There is nothing about you that is unacceptable. There is nothing that you have done that is unacceptable.  Perhaps these seem like radical statements to some?  The truth is in the acceptance of everything as it is.  The simple truth that what has happened has happened and that what is, is.

We are socialised, conditioned, to accept or prefer certain experiences over others.  We are attracted to some and rejecting of others, not all fit our idea of who we are and where we’re heading, of how and what we should be.  Some are socially acceptable, others are not. We are given conventions to align to.  Conditioning varies for all of us depending on our families, cultures, religions etc.  Rather than wanting to get rid of our conditioning we can understand it as something that has helped us find our way and to survive. It informs us of what has gone before, in our families, communities, our species.  But things are always changing, and what we’ve inherited may not serve us well in the present.  It may be time to let some of it go.  While it’s an important aspect of who we are, it can always be held up to scrutiny.  Is it serving us?

Generally we spend a lot of time striving towards something, wanting some object or circumstance to make us happy, a better job, a better house, a better body, maybe even wanting someone else’s life. We have some ideal that we’re trying to live up to, some future state that we’d like to achieve.  The tendency to strive takes us away from the here and now, the experience of what is, and we may miss valuable information.

In our mindfulness practice we have multiple dimensions to explore; physical sensations, feelings, emotions, thoughts, beliefs, images, memories.  They are all aspects of who we are.  Being with them is our practice. Emotions are a particular dimension where we intervene with preferences and judgements and where we may suppress or avoid.  But emotions give us clues, they are pointers that can help us track our way back to what might be taking us off track. When we’re not feeling great there is likely to be some associated beliefs and thinking.

If we understand that everything in life follows a cycle – birth, growth, stability, deterioration and dissolution – this can be applied to emotions too.  When we notice an emotion that we’d prefer not to be experiencing (that we’ve perhaps been conditioned to believe is unacceptable) we usually have a raft of avoidance techniques tucked away to pull off the shelf and avoid, avoid, avoid.  This pattern of avoidance can become habitual.  It is often subconscious. It can be in place for years, a life time.  But strangely, these rejected emotions keep coming back around.  The natural cycle has been interrupted, they have not been able to complete.

As an alternative approach, in our mindfulness practice (both formally and informally – on and off the cushion) we can just notice. We might notice the judgement we make, the preference for the emotion to go away or the particular avoidance tactic we employ (like reaching for food or turning on the TV).  As an alternative we can explore the sensations. Where and how do we feel this emotion in the body? What words would we use to describe the sensation? Explore, explore, explore!  This gives the natural cycle an opportunity to complete rather than being habitually truncated. Remembering though, that we always have good reasons for developing avoidance tactics, so a kind and gentle approach is required.  Turning towards vulnerable emotions that we’d prefer to avoid can be confronting and may take a long time.  Never with force, just with interest and curiosity.  If they’ve been denied for a long time, they may take time to surface.  We may just start with noticing the avoidance or the preference for things to be other than they are.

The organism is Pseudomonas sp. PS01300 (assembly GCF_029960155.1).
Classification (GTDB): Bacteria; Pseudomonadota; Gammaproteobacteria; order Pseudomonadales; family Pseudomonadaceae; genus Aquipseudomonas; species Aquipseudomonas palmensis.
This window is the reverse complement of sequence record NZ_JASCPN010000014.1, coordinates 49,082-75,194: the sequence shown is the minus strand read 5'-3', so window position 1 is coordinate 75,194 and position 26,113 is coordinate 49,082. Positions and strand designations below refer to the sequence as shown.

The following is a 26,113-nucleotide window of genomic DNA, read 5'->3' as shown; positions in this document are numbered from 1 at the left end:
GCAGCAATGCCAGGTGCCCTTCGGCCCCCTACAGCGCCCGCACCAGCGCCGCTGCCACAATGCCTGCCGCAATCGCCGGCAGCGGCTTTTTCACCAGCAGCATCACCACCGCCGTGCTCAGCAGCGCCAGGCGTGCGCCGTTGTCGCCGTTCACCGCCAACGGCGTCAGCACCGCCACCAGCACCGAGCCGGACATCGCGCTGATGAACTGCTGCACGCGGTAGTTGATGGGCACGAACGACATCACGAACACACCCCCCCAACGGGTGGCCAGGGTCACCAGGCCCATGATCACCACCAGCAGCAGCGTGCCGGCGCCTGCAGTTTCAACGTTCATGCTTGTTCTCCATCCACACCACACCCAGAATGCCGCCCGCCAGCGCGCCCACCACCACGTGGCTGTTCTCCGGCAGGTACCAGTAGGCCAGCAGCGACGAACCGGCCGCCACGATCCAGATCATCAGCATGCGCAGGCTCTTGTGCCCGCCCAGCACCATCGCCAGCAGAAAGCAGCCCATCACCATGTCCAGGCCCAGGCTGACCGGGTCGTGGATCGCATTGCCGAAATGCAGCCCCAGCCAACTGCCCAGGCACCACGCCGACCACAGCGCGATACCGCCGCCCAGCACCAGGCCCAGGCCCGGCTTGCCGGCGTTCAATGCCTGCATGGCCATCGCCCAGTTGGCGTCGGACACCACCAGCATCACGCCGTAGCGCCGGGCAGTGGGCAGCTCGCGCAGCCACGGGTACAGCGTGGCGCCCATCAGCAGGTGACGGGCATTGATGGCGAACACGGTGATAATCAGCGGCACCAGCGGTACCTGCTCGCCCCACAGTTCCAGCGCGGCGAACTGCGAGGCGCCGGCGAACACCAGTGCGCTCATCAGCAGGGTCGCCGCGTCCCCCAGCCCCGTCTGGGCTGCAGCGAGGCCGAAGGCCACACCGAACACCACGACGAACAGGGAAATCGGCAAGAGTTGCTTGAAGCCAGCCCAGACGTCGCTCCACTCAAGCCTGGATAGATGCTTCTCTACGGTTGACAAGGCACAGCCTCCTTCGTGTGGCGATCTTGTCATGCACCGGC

Emotions provide valuable information, they are messengers. In the same way that unpleasant sensations like extreme heat and coldness give us information about how to take care of our bodies, so too do unpleasant emotions give us information about how to take care of ourselves, how to return to wholeness.  As my teacher says, often we misperceive a message that is telling us that ‘something is wrong’ as ‘something is wrong with us’, which triggers the pattern of avoidance and means that we miss the message.  We have identified with the emotion, rather than witnessing it and receiving its wisdom.

Recognising aspects of ourselves that we don’t like or would prefer to avoid is the pathway to wholeness.  When we let go of all the energy that has been tied up avoiding or rejecting a part of our self, we are then more available for life, and more able to be present.

This welcoming everything as a messenger applies to thoughts, beliefs, feelings and sensations too.  In essence it is about trusting your life experience, trusting that life supports you.

As the following quote indicates, we are the product of our times, our families, our cultures, our societies…..

You live through that little piece of time that is yours, but that piece of time is not only your own life, it is the summing-up of all the other lives that are simultaneous with yours…What you are is an expression of History.

Robert Penn Warren

Your conditioning and life experiences are unique. All of them are valuable, whether they seem acceptable or not, they inform your walk in life.  What we are born into shapes and informs us, but life also gives us the opportunity to do something unique with it, to create a new form, a new shape.  This is where our power lies.